Callie said we needed to meet early, because her boss’s mother is in town, and they might have plans with her later. I’ve done no homework on this woman, but she didn’t seem like the type to keep too many secrets. She’d had an open face, with all of her emotions storming through those blue eyes. She devotes Friday nights to her boss’s mother, so maybe my eyebrows should be raised a little.
It’s early, so when I enter the fast-casual restaurant, there are plenty of tables open and a short ordering line. Since I’m meeting someone, I don’t join the line but pick a table instead. It’s by the window, so I can see people walking by, and I keep looking for Callie.
I look for ten minutes before pulling out my phone and check our text string. She had to cancel on Thursday. We rescheduled for tonight. I said Carter’s and a time, and she sent a thumbs up. But she’s not here.
Hey, are you coming? I ask. The dining room is starting to get full, and that blasted bell on the door won’t stop chiming as more and more people coming into the shop. Most of them are wearing collegiate athletic gear, so there must be some sort of game tonight, and they’re all grabbing a quick dinner beforehand.
We’re not meeting tonight, Callie says.
“Uh, yes, we are,” I mutter under my breath. Can she not see the text string above this conversation? I quickly type out that uh-huh, we are too, and send it. She doesn’t answer, and that sort of tells me where I stand. Thumbs-up emojis and canceled dates fifteen minutes after they were supposed to start.
Never mind, I tell her. Sorry it didn’t work out. I stand, still looking at my phone, and tap to send the message.
Someone laughing catches my attention, and I turn toward the sound—and run right into someone. They grunt; I pull back my arm; the laughter stops.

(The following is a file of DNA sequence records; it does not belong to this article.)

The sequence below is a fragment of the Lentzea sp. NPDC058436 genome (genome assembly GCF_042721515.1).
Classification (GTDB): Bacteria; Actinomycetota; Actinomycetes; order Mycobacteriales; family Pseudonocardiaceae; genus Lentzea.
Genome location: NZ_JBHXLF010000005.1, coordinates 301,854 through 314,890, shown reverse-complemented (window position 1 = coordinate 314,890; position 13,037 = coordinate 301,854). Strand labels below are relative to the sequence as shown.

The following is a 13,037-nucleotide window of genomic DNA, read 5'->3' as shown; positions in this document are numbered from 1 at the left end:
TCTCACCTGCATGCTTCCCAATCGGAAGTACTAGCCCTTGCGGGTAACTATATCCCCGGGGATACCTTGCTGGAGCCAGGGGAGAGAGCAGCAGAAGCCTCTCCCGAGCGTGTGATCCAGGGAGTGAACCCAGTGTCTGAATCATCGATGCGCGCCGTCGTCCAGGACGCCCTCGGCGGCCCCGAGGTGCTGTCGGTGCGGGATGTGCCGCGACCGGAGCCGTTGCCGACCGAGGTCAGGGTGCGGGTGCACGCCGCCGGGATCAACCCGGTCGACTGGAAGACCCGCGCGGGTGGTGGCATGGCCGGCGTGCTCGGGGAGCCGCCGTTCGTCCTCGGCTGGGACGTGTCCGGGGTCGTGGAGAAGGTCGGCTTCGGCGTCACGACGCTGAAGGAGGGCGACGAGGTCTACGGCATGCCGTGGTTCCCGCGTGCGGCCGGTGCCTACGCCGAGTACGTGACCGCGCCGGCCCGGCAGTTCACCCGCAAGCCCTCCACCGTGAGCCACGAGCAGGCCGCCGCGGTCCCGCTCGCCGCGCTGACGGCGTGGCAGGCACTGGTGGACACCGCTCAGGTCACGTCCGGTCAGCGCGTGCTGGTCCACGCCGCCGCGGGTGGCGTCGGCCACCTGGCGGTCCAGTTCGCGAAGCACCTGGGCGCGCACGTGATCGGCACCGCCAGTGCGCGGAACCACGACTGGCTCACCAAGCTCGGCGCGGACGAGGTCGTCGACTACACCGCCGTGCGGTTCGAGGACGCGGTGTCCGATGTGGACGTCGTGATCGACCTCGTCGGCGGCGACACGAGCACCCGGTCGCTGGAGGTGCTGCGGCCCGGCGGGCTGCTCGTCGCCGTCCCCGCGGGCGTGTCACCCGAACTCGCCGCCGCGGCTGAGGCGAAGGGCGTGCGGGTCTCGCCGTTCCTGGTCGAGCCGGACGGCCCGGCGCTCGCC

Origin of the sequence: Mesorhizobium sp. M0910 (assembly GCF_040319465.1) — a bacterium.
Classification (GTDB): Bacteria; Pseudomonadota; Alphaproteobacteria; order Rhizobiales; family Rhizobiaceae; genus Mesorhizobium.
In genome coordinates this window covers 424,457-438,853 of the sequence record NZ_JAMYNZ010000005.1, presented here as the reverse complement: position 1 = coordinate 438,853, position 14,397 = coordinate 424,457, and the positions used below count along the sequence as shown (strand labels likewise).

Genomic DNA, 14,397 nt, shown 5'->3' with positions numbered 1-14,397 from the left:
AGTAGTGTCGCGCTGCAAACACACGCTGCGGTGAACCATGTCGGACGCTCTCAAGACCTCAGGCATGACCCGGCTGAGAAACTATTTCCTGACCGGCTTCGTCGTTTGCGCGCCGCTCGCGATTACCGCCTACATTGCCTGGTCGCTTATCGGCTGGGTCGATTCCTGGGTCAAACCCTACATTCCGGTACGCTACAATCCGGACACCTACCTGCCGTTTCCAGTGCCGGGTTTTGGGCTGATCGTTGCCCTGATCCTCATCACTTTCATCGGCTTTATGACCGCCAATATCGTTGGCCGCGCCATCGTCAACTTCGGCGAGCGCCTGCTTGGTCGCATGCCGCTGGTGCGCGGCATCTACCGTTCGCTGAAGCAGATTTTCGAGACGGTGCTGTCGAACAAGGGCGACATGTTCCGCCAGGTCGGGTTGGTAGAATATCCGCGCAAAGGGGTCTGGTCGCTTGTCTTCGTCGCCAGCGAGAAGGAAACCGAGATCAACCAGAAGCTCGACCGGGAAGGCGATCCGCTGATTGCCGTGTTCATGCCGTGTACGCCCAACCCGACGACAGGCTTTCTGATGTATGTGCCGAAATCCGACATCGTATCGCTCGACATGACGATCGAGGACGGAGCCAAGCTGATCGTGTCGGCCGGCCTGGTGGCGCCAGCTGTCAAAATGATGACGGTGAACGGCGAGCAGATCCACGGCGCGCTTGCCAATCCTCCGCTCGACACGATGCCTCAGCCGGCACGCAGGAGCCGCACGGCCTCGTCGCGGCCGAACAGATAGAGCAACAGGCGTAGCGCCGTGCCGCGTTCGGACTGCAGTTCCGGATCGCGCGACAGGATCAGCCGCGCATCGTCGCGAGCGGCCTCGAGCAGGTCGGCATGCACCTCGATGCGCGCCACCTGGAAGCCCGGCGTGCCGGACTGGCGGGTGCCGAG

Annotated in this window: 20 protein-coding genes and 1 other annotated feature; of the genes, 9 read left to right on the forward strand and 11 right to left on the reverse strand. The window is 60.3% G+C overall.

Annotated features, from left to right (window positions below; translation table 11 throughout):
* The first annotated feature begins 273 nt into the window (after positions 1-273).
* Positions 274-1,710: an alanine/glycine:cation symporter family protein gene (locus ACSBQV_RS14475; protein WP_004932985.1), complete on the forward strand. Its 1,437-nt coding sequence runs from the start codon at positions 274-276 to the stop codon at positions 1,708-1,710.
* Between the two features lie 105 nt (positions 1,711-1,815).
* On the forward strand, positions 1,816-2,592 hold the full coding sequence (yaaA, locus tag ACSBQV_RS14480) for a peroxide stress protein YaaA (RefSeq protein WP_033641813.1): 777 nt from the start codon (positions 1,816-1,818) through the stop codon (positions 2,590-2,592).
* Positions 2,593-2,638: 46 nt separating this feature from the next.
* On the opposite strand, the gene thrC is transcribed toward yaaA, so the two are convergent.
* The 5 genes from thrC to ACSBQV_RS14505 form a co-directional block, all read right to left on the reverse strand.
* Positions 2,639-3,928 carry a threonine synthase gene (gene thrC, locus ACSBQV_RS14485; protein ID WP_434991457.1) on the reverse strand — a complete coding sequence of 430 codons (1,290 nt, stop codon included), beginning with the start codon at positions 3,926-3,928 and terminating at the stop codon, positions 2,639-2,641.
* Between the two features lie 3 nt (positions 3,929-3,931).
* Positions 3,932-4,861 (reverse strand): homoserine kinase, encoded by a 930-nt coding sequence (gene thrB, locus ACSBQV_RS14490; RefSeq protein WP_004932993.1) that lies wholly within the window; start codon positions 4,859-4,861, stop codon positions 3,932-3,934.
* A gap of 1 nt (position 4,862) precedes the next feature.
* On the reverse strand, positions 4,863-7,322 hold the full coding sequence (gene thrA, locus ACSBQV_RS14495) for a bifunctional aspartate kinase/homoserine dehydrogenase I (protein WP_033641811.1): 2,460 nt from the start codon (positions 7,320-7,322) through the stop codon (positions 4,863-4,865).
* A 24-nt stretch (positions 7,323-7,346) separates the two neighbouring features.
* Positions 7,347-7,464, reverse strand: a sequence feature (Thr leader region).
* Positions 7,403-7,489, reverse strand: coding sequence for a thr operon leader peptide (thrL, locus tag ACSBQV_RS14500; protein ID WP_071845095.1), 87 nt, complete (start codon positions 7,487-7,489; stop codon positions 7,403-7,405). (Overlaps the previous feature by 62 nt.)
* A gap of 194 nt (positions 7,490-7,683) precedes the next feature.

Time slows to non-moving too, because I’m suddenly staring right into the gorgeous green eyes of the woman who I refuse to think about.
The one who broke my heart when she broke up with me.
Melanie Thurston, the only woman I’ve ever loved.
She’s blinking like it’s the only thing she knows how to do, but she’s the one who says, “Chris,” like I’m back from the dead.
The woman she’s with says, “Why are there paw prints on your shirt?”
I look down, because that’s what someone does when they’re asked about their clothes. I’m just glad I’m wearing pants and a shirt, because the whole world has slowed, taking my mind with it.
Everything rushes forward again when I see two paw prints on my abdomen. I slap my hands over them, as if my flesh is made of those stain-remover pens and the mud will be magically gone when I remove my hands.
Melanie looks at her friend and says something. The woman nods and picks up the paper cups they’ve just put on the table that would’ve been right next to mine. She walks away to fill them with soda pop, leaving me to stare at Mel.
“You look so amazing,” I say, my voice somehow mine and not mine at the same time. “I’ve really missed you.” I hate the words as soon as they leave my mouth, but I can’t take them back.
Mel has always been kind and smart and beautiful, so she doesn’t throw sarcasm back at me. She broke up with me, and I have nothing to apologize for. She ducks her head and tucks that dirty blonde hair behind her ear. Before she can say anything, my mouth is off to the races again.
“Are you in town for very long?” I ask. “Let’s ditch this place and…go back to my place.” I raise my eyebrows as if I’m shocked at my own suggestion.
Mel certainly is. Her dark eyes—almost hazel, but not quite—search mine, and I have no idea what she sees. I think she’s beyond shocked when she says, “Okay,” and I know I am.